– Google Analytics – What is the difference between PPC and natural search traffic now? What keywords are standing out as being influenced by these changes. Compare to the previous day, the same day last week, the same day last year.
 – Google Adwords – How are impressions changing? What keywords are getting more/less impressions now? Are conversion rates changing or staying the same on them?

Once I know what effect the change is having on impressions and clicks I can start developing a strategy, and deciding whether I need to change my SEO focus to shorter terms (as everyone predicts, but not confirmed), or something totally unexpected.

Google Caffeine – Don't Panic

By | Google News | No Comments

Let me just say first out – don’t panic. Yes, Google launched a new index yesterday, but this doesn’t mean any major changes to your SEO strategy yet.

This is not a change to the algorithm (which is the way Google determines rankings), but just a change to the way they index pages.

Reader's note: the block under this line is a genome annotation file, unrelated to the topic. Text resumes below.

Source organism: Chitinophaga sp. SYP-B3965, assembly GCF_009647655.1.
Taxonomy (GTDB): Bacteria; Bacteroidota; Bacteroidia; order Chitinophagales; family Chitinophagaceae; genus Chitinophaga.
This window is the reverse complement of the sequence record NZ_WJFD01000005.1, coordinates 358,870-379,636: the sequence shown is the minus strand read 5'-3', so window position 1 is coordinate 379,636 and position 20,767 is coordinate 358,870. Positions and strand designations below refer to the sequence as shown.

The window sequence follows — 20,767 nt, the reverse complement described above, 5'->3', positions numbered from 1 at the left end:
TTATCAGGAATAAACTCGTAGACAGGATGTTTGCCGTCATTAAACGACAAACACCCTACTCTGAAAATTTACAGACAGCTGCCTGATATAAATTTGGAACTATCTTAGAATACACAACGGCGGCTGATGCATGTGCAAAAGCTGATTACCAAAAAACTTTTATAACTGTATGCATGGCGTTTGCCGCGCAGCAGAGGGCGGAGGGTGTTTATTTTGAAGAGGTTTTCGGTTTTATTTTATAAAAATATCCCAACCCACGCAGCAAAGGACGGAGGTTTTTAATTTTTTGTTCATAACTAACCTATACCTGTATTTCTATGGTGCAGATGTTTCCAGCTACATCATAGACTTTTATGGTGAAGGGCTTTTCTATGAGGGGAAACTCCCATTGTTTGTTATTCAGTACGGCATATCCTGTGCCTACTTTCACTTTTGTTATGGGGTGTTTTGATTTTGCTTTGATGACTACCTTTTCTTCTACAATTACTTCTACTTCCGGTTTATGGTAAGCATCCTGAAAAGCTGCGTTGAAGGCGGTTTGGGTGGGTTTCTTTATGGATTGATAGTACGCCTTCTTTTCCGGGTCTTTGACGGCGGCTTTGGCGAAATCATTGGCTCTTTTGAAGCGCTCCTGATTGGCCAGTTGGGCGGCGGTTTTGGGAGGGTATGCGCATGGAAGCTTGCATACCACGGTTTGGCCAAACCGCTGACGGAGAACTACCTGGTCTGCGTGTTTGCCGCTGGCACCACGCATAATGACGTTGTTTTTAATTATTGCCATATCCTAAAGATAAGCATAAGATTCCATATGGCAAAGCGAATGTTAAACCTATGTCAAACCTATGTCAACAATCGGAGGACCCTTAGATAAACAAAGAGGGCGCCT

The new index will index pages much faster than the previous index, so the main change is that new pages of content  should be indexed a lot quicker. This doesn’t mean it will crawl your pages any faster, it just means it will find new pages faster.

We don’t believe this will mean that existing pages will be dropped and replaced by newer content. We think this means that more content will be able to be indexed, and it will be indexed faster. For this reason we don’t necessarily believe that blog posts and Tweets (for example), are going to make a massive change to the rankings, except for very relevant terms.

However, as this is all such a secret science, there are no guarantees, so we would recommend that you;
1. Make no major changes to your SEO strategy until the new index has had a chance to show its effects
2. Monitor your rankings very carefully, noting and analysing changes
3. Create and upload fresh and competitive content (as this never hurt any website), and see how it gets indexed
4. Put more thought into how you can incorporate real time results in a meaningful fashion (i.e. don’t just do it for SEO, do it for your users)